For 5 fans you may need quite a large rheostat. Following is a cut from Cliff's 'fanbus.com'. For more info go to fanbus.com, click on 'The Lab' and at the bottom of the page ' rheostat tutorial'.

First off, rheostats (or rheostat-like devices) allow you to infinitely vary the speed of a fan between it's maximum speed and some arbitrary minimum speed determined by the fan's specifications. In order to accomplish this, a rheostat acts as a variable resistor. In other words, the rheostat is essentially a valve for electrical current, impeding the electrons from reaching the fan or device. The excess voltage is usually dissipated in the form of heat. The terms rheostat and potentiometer refer to the same type of device, differing mostly in terms of arrangement of the terminals.

Regardless of the name you give them, a variable resistor is what you get. Since this business of reducing a fan's spin rate is what's pertinent, we care mostly about two factors: Capacity and Ohm rating.

The capacity of a rheostat is given in Watts. This number tells you how much juice the device will take before some type of failure is imminent. Since most rheostats or pots are constructed using a wiper that contacts a semiconducting trace of some sort, the interface between the wiper and substrate becomes the weakest link. This is an inherent reason why most rheostats and pots are relatively low wattage devices. In order to find out how much wattage your 12 volt fan draws or produces, multiply the voltage (Volts) times the current draw (Amps).

Watts = Volts x Amps

Example: Watts = 12 Volts x 500mA x (1Amp/1000mA)

Watts = 6

In this example, a 12 volt fan draws 500 milliamps. Since the formula requires Amps, we make the conversion to Amps before multiplying. I point this out since most fans are labeled in milliamps (mA) rather than Amps. To simplify further, just hang a decimal point in front of mA to get the corresponding Amps for the calculation.

Don't try to confuse yourself with overcomplicating things. Yes, a fan that is hooked up to a rheostat won't be receiving the full 12 volts, so the wattage at lower voltages will be less, but this is putting the cart before the horse. Use the full 12 volts when determining the wattage of your fan.

Once you have determined the wattage or power of the fan, you are halfway there. The next step is determining just how much resistance to add to the circuit to give you the range of reduction you require. This is not quite so straightforward, but it can be accomplished.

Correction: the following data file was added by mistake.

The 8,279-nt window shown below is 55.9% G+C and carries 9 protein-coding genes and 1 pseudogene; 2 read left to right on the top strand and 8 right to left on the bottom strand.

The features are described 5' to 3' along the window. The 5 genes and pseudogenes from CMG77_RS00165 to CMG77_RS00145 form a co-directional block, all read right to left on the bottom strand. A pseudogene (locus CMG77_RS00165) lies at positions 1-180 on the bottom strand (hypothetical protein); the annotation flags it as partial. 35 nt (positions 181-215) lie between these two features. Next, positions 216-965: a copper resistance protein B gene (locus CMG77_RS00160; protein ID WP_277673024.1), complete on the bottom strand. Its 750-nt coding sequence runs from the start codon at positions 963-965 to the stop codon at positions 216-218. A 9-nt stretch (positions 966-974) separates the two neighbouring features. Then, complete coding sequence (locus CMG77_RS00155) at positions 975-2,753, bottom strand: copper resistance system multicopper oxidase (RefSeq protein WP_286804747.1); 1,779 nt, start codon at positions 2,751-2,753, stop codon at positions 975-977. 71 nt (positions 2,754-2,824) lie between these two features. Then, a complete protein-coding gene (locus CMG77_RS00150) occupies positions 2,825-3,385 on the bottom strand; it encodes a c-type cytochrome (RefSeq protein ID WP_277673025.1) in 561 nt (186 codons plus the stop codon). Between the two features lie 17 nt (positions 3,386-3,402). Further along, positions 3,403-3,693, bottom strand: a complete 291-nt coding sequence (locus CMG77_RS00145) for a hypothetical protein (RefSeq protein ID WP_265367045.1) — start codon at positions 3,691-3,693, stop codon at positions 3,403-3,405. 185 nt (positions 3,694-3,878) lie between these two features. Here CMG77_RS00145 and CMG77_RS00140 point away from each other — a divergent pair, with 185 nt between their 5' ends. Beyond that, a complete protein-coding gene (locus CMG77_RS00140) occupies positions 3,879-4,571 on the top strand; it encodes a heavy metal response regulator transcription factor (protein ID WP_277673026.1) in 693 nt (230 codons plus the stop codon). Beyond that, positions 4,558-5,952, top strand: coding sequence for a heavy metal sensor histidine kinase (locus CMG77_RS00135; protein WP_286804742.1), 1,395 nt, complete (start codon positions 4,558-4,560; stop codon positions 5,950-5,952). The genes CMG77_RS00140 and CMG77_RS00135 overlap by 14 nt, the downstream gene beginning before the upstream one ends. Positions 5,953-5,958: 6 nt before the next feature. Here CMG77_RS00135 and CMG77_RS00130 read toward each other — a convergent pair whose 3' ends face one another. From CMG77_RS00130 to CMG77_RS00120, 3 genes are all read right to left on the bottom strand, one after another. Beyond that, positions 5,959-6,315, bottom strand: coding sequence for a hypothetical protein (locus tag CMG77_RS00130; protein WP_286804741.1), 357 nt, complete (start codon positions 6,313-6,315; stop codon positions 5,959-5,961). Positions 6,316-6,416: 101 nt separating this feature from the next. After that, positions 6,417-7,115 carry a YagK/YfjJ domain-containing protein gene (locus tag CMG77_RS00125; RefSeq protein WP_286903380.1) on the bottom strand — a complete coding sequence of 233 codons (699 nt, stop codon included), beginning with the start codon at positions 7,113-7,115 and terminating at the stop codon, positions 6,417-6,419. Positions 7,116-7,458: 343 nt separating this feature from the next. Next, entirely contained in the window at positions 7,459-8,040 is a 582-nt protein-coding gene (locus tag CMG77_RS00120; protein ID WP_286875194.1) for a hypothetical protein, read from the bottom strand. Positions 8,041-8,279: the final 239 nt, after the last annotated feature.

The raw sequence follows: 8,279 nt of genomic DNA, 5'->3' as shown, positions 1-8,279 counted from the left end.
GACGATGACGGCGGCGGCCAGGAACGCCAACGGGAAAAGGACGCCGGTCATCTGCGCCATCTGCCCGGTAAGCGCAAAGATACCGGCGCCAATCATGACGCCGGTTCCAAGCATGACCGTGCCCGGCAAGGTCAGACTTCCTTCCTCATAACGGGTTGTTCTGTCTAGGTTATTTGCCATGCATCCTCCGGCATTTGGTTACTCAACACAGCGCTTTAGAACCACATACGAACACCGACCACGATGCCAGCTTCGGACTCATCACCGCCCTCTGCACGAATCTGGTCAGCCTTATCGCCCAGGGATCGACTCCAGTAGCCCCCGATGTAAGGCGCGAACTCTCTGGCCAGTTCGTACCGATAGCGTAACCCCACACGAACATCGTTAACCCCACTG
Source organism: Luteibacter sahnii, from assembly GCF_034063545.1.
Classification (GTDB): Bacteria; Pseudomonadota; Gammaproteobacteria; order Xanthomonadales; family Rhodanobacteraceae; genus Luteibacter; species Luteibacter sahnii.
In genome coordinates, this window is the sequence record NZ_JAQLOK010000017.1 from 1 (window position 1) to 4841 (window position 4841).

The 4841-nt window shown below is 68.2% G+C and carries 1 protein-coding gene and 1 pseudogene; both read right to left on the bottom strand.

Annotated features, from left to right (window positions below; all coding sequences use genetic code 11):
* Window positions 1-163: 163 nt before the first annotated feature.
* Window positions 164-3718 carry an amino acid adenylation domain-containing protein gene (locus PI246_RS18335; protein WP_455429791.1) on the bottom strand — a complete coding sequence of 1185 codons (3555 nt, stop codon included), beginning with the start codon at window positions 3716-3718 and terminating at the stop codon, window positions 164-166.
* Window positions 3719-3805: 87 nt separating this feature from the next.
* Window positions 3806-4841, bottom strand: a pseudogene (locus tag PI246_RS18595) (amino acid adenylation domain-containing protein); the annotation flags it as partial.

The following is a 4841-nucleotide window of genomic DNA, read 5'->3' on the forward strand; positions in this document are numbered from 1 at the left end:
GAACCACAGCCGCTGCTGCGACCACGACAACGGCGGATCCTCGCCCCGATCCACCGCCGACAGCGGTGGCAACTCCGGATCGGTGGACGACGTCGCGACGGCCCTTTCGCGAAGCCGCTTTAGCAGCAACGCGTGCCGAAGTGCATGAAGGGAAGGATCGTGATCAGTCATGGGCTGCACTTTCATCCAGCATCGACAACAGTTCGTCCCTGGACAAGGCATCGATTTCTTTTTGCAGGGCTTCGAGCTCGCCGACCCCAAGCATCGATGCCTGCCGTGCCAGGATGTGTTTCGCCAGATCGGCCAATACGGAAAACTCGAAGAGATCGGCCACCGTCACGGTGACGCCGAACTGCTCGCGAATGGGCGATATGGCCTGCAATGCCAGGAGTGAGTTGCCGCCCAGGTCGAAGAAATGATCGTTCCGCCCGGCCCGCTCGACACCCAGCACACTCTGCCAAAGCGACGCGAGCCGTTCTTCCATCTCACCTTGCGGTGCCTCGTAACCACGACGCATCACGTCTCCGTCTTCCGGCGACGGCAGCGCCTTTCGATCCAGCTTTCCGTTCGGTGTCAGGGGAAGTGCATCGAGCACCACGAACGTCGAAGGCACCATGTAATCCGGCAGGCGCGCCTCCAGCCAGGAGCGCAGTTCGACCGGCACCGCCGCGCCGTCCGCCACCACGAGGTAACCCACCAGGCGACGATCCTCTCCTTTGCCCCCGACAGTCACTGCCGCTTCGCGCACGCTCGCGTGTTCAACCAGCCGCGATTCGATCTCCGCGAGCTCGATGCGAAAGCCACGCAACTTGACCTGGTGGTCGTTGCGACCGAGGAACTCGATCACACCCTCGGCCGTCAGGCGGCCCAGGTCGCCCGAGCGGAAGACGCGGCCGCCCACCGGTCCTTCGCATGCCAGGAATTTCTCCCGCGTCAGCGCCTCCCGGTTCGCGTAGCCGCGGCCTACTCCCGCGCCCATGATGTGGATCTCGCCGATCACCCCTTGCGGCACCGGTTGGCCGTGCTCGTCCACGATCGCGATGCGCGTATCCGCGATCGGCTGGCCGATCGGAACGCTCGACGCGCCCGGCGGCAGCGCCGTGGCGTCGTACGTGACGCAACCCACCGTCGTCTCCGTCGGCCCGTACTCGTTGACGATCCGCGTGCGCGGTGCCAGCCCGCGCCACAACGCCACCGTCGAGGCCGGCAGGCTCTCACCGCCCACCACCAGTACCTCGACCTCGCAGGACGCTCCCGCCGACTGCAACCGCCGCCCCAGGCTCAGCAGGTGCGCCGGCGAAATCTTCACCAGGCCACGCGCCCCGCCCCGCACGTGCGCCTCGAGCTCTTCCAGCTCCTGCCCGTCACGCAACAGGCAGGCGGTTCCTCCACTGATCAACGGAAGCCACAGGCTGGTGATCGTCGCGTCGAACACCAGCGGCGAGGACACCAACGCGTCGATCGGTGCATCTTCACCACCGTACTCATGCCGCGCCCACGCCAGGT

In general, each fan will have three voltages associated with it: A starting voltage, a sustain voltage and a full voltage (or rated voltage). Each fan differs somewhat in these values, and can usually be ascertained from the manufacturer. The starting voltage is the minimum voltage required to get the fan starting initially from a dead stop. The sustain voltage is the minimum voltage required to keep the fan spinning at it's slowest rate. Note that the sustain voltage will always be less than the starting voltage , since the starting voltage must overcome the inertia and static friction of the motor's bearings. The full voltage or rated voltage is the full 12 volts in virtually every computer case application. Most fans will run at higher voltages, at the cost of longevity.

Ideally, you would like the rheostat to control the fan between its maximum voltage (high) and its sustain voltage (low). In other words, you would like to be able to use the full range of the rheostat to control the fan. It is not imperative that the fan be able to start itself when the rheostat is turned fully down, since we can turn the fan up to start it and then turn it down all the way after it is spinning. If we limit the rheostat to the starting voltage at minimum turn, we are not getting the full range of RPM's out of the fan and rheostat.

A rheostat, as discussed earlier, is simply a variable resistor. It will deliver a full amount of voltage (almost no resistance) at maximum turn, and some smaller voltage at minimum turn depending on the Ohm Rating of the rheostat. The voltage delivered across a resistor is based upon Ohm's Law.

Ohm's Law: Volts = Amps x Ohms

In other words, the amount of voltage delivered across a circuit is proportional to the current draw (in Amps) of the device and the resistance encountered (in Ohms).

If we rearrange this equation using some simple algebra, we can say that

Ohms = Volts / Amps

What we really care about is not the starting voltage and ending voltage, but the Voltage Drop encountered between the two. In order to figure out what kind of resistance value we need, we need to consider the amount the voltage drops, and what kind of resistance is required to make this happen. So again rewriting the equation, we get:

Ohms = (VoltageMax - VoltageMin) / Amps

This is the "magic formula" that so many of you have asked me for. You may recognize this as the same equation used for figuring the resistor needed for an LED. Same concept, really. Here we go:

Let's say that the manufacturer of the fan I used as an example earlier states that his fan draws 500mA, and the sustain voltage is 7 volts. So plugging into the equation above we get:

Ohms = (12Volts - 7Volts)/.5Amps

Ohms = 10

There you have it. The voltage drop is what we are concerned with, and a resistance value of 10 Ohms should give us that voltage drop. In this example, with this fictitious fan, a rheostat that is rated for 10 Ohms and 6 Watts would give us the range we need at the power requirement for reliability.

Logic goes away if it is not the first or seemingly obvious answer to a problem.